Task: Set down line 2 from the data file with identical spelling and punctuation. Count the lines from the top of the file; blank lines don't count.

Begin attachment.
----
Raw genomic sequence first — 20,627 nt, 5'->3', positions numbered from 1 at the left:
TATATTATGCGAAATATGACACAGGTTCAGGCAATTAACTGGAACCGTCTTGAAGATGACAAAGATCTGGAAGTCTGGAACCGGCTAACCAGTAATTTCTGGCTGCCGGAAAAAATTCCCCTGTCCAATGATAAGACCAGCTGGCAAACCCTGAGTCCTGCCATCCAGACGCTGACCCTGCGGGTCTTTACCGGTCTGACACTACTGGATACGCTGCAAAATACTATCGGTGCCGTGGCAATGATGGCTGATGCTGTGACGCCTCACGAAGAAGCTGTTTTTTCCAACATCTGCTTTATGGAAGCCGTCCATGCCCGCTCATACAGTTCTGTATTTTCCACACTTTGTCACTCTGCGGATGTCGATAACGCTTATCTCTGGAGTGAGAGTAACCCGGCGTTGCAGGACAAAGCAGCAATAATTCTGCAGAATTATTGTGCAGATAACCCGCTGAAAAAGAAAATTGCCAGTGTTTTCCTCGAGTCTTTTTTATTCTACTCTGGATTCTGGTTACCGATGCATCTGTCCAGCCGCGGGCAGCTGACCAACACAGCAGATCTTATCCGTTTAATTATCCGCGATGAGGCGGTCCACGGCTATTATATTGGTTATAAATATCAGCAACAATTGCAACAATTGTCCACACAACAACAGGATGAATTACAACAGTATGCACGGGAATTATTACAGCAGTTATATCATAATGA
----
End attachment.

TATATTATGCGAAATATGACACAGGTTCAGGCAATTAACTGGAACCGTCTTGAAGATGACAAAGATCTGGAAGTCTGGAACCGGCTAACCAGTAATTTCTGGCTGCCGGAAAAAATTCCCCTGTCCAATGATAAGACCAGCTGGCAAACCCTGAGTCCTGCCATCCAGACGCTGACCCTGCGGGTCTTTACCGGTCTGACACTACTGGATACGCTGCAAAATACTATCGGTGCCGTGGCAATGATGGCTGATGCTGTGACGCCTCACGAAGAAGCTGTTTTTTCCAACATCTGCTTTATGGAAGCCGTCCATGCCCGCTCATACAGTTCTGTATTTTCCACACTTTGTCACTCTGCGGATGTCGATAACGCTTATCTCTGGAGTGAGAGTAACCCGGCGTTGCAGGACAAAGCAGCAATAATTCTGCAGAATTATTGTGCAGATAACCCGCTGAAAAAGAAAATTGCCAGTGTTTTCCTCGAGTCTTTTTTATTCTACTCTGGATTCTGGTTACCGATGCATCTGTCCAGCCGCGGGCAGCTGACCAACACAGCAGATCTTATCCGTTTAATTATCCGCGATGAGGCGGTCCACGGCTATTATATTGGTTATAAATATCAGCAACAATTGCAACAATTGTCCACACAACAACAGGATGAATTACAACAGTATGCACGGGAATTATTACAGCAGTTATATCATAATGA